Imagine the hang time this would have had if the Republicans had tried to loosen restrictions and one of them had the same relationship Frank had with his boyfriend.

    What was it last time around? We had some republican congressman write a dirty email to an an intern on his 18th birthday. That was a story that went on for weeks, front page. I guess that was important.

    There is a positive side to all this though.

    The gyrations the media is having to go through to get Obama elected are amazing. When you have the kind of bias that the non reporting of the Frank and Dodd events represent, and you can only get your candidate Obama a five point lead, that tells you a lot about how much people are buying what he is selling.

  • John in Oregon

    I find I agree with Jason, tho possibly not for only the reasons Jason has in mind. The problem is I also agree with commits of others here;

    > It is about time someone in the media hold our elected officials accountable.

    > “Barney Frank has been an enemy of the American people too long not to be held accountable for some of his misdeeds.”

    >”Frank was lying as he repeaetedly (sic) claimed he said “it wasn’t a good investment” when he actually said in the tape that “it wasn’t the best investment””

    But I really agree with Rupert;

    > “O’Reilly really missed an opportunity. Barney Frank is guilty as hell and O’Reily has been fuming about it for months. Frankly I think this was not schlock journalism, I think O’Reilly was genuinely so mad at Barney Frank and the fact that the press won’t cover any of his involvement that he just lost it.”

    Rupert is right. And having lost it, the important points were missed.

    For example the fact that Barney Frank lied too Bill O’Reilly on national television. Barney Frank stated that after 2006 was the first time he had the chance to get more oversight of Fannie and Freddie.

    That statement was a flat out lie. Barney had the chance to support such legislation in 2002, 2003, and 2005. Instead he opposed it.

    I made that comment in another post here, which brought Dean into the discussion. Dean made some important points and its appropriate to re-post my last comment to Dean here. Deans commits are from the earlier post.

    Interestingly I agree with much of what you say Dean. There is too much performance outrage. Whoopi, does it. Bill Maher does it. And of course the king of performance outrage is Michael Savage.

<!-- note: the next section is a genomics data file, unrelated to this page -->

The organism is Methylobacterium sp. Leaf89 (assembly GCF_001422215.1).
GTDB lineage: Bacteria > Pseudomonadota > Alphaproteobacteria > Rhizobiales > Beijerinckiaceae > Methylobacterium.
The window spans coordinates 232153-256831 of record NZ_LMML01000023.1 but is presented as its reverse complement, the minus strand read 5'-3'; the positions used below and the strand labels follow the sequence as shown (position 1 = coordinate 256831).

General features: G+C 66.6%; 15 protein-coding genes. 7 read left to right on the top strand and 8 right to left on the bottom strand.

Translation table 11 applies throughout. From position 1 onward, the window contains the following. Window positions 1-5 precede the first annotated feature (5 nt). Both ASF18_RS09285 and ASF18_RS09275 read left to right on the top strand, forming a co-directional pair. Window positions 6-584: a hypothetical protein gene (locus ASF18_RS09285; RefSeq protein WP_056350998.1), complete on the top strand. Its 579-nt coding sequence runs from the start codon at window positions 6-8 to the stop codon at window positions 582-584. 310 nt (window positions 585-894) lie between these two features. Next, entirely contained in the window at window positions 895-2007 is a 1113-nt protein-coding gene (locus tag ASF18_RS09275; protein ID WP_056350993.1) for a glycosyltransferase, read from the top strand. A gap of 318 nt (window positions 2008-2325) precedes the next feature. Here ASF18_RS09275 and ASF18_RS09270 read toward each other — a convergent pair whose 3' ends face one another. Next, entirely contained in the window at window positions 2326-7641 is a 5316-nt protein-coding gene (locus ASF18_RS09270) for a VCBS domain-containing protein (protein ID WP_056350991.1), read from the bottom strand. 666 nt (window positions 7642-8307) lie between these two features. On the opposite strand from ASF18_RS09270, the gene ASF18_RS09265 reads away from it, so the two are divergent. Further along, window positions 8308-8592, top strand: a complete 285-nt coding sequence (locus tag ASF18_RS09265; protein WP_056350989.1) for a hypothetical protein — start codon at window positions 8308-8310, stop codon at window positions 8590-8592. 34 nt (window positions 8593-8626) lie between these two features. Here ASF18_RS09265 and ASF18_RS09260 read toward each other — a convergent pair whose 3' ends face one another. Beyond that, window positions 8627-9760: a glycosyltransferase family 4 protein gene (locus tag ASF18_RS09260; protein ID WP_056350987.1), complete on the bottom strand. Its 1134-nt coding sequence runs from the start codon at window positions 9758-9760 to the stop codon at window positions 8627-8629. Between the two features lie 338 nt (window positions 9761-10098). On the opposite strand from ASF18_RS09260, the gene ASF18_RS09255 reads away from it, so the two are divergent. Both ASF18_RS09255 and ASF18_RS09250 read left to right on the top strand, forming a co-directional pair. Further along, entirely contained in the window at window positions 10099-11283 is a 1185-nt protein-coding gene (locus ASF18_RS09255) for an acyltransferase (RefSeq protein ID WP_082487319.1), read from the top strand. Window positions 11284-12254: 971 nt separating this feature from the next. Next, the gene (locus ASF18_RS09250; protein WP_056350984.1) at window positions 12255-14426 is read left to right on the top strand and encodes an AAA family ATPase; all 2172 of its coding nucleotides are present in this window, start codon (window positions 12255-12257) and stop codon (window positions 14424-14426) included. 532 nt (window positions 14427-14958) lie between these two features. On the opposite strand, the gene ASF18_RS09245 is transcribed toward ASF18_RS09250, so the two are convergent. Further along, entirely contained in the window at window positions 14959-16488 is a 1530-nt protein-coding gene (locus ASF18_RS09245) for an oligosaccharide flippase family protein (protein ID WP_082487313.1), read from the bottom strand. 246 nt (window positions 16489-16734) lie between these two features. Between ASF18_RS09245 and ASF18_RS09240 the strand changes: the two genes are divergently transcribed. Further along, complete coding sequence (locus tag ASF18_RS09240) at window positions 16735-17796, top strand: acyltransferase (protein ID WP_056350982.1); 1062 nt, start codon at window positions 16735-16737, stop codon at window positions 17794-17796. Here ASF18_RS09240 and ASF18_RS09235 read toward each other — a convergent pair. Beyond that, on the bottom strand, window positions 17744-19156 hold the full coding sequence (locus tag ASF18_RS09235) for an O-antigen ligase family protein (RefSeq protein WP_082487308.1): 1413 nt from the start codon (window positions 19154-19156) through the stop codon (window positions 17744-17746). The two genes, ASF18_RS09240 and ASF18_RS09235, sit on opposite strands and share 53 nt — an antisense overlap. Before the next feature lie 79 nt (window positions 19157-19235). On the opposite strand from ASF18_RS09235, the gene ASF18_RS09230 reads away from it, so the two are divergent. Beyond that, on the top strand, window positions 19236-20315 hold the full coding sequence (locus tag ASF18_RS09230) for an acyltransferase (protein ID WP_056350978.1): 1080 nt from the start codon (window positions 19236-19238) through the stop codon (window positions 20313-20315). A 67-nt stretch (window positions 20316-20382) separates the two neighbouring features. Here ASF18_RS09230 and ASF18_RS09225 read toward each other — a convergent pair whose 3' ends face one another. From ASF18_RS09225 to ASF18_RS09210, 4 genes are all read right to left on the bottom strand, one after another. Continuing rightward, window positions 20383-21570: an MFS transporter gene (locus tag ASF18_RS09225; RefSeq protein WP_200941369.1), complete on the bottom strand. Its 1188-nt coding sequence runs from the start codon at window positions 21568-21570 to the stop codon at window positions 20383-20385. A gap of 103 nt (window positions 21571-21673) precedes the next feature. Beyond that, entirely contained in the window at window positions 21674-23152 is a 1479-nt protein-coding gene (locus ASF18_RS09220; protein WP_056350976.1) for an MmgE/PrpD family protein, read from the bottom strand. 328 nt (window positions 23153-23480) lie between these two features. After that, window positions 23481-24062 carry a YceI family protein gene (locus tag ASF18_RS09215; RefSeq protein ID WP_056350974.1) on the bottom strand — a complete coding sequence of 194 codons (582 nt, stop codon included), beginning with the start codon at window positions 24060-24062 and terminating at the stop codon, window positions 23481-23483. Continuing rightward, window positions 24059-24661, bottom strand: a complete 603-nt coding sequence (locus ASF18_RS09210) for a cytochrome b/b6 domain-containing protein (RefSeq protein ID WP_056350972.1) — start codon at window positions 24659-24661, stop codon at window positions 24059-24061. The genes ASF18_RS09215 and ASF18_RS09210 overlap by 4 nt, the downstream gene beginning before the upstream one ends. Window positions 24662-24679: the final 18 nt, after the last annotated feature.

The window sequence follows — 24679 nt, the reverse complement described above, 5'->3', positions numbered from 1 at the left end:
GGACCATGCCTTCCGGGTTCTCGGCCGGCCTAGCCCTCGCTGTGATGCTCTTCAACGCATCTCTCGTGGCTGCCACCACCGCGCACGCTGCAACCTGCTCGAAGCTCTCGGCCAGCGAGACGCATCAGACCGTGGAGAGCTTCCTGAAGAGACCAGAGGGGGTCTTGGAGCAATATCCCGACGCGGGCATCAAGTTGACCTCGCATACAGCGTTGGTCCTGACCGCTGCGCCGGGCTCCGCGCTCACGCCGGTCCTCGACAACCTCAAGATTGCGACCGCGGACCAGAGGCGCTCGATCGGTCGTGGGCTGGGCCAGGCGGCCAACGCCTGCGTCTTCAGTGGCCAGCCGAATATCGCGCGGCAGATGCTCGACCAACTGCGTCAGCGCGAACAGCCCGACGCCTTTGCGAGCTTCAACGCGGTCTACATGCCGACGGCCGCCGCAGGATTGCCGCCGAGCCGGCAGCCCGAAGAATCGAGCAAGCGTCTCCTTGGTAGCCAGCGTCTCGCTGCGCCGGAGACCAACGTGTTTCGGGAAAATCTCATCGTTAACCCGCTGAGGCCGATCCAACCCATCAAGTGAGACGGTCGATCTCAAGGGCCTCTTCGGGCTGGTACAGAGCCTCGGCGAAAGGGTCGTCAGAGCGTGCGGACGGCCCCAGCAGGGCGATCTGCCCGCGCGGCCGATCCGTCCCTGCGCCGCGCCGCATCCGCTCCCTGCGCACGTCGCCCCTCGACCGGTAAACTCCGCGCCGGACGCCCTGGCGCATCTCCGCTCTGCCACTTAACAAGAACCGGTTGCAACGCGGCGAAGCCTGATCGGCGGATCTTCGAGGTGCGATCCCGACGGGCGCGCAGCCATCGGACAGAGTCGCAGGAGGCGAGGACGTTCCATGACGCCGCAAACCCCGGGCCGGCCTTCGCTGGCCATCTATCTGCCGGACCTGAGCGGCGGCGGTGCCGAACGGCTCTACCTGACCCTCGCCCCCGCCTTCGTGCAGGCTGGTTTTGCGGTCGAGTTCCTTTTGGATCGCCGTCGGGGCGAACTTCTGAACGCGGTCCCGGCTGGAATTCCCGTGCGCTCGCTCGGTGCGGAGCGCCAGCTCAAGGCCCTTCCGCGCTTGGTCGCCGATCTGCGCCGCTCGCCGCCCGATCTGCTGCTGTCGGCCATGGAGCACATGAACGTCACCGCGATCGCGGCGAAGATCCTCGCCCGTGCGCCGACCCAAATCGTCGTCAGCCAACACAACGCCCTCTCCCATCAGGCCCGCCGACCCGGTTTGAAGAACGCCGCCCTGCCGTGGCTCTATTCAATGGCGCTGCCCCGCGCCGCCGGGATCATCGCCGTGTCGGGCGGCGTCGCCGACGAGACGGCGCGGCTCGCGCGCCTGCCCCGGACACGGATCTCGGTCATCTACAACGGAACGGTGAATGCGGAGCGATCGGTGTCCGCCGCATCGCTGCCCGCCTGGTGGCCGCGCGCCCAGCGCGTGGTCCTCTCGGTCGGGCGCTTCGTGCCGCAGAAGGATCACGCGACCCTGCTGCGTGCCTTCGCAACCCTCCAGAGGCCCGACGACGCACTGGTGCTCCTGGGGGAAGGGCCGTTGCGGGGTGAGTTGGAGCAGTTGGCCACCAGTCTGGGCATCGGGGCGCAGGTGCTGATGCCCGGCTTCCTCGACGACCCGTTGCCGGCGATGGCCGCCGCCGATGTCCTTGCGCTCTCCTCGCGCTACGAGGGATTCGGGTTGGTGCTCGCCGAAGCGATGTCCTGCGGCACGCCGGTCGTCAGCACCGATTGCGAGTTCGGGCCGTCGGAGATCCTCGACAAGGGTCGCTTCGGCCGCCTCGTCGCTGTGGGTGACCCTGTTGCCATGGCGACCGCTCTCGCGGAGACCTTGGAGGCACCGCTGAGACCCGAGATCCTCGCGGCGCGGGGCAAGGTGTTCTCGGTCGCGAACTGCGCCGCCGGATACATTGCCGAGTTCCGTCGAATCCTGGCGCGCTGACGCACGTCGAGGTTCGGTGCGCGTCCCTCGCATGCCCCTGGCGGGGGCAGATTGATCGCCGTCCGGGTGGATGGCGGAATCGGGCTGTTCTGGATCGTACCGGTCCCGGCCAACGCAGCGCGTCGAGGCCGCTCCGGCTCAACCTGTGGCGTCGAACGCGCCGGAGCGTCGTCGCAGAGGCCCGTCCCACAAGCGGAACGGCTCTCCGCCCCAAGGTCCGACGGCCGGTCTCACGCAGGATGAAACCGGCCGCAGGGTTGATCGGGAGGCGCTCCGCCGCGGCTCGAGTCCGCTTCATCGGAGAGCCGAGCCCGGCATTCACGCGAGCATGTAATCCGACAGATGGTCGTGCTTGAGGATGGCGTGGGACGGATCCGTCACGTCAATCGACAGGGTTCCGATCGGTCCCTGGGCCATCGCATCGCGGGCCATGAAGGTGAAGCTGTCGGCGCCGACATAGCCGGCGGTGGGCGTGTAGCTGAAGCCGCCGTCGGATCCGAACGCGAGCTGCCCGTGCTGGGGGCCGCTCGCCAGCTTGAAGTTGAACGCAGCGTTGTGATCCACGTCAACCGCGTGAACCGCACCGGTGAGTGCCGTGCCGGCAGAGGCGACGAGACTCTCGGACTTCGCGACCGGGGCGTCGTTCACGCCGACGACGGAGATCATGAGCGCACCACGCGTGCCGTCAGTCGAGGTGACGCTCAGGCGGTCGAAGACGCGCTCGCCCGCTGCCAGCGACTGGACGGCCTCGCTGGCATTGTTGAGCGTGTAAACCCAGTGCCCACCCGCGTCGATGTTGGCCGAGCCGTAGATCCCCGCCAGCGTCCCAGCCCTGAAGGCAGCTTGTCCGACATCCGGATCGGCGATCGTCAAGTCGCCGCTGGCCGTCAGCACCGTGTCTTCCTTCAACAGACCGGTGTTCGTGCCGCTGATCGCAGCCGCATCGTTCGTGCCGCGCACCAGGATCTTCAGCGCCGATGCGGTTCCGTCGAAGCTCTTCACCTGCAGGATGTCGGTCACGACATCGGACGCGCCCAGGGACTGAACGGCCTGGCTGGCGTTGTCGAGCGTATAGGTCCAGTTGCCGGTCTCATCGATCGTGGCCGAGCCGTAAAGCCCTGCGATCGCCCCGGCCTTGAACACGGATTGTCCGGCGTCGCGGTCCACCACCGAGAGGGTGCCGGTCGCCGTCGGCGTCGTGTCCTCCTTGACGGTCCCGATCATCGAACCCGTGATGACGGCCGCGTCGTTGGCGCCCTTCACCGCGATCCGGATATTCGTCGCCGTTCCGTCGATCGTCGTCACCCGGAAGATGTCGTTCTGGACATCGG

John Stossel doesn’t do it, which shows its not necessary.

    Dean said > *I heard Frank say a couple of important points. First, that he was not chair of the House banking committee until 2007. Second, that within a few months, under his leadership they got a bill out that increased oversight on Fannie. The first point is obviously true, the second I don’t know about one way or the other.*

    Absolutely true that Frank became chair at the start of 2007, prior to that he was Ranking Member of the committee, the second most powerful committee position.

    On the second point, without getting into motivation and all that, in late July 2008 legislation was passed and signed transferring oversight from the Congress to the Treasury Department. The legislation, Federal Housing Finance Regulatory Reform Act of 2008, (HR6521) essentially identical to the 2003 proposal, created the new Federal Housing Finance Agency to regulate Fannie and Freddie.

    Dean said > *about his inability to get Frank to admit to culpability in the demise of Fannie. he based what little point he had on a clip he played of Frank offering his opinion that in the long run Fannie would be sound as an investment, not so in the short run.*

    One problem I have had is Bill tends to focus on one or two data points, looking at the trees not the forest. While a generalist like I. F. Stone would look at the forest and see the lay of the land.

    O’Reily used a clip from 2007 to make the point that the job of Frank (and Bush) was to warn people that Fannie and Freddie were bankrupt. Unfortunately for Bill that clip, aside from being a bit less strident and mentioning the housing slow down, is not much different from all the other clips of Frank going back to the mid 90’s.

    Unfortunately for Congressman Frank, there are all those clips going back to the mid 90’s so his position opposing regulation is abundantly on the public record. For example the Boston Globe reported that “Frank pushed the agency to loosen regulations on mortgages for two- and three-family homes, even though they were defaulting at twice and five times the rate of single homes, respectively.”

    So for Frank to state 2007 was the first chance is a lie. He could have supported the legislation back in 2003. He did not need to wait until 2007 to pass the legislation.

    BTW I disagree with O’Reily that Barney Frank, (Congress or Bush for that matter) had a duty to warn the public that Fannie and Freddie were bankrupt. The duty was and is policing Fannie and Fredie to make sure that they made decisions safely and honestly. [This is were O’Reily totally missed the point!]

    Dean, the questions you raised prompted me to ponder something I hadn’t considered earlier. Why, after more that a decade of opposing oversight and regulation, did Barney Frank (and other Democrats) suddenly change position and support the oversight legislation originally proposed in 2003?

    First a bit about accountants. They are methodical going through books entry by entry. Checking the books of a multi-billion dollar Government Sponsored Enterprise can literally take years.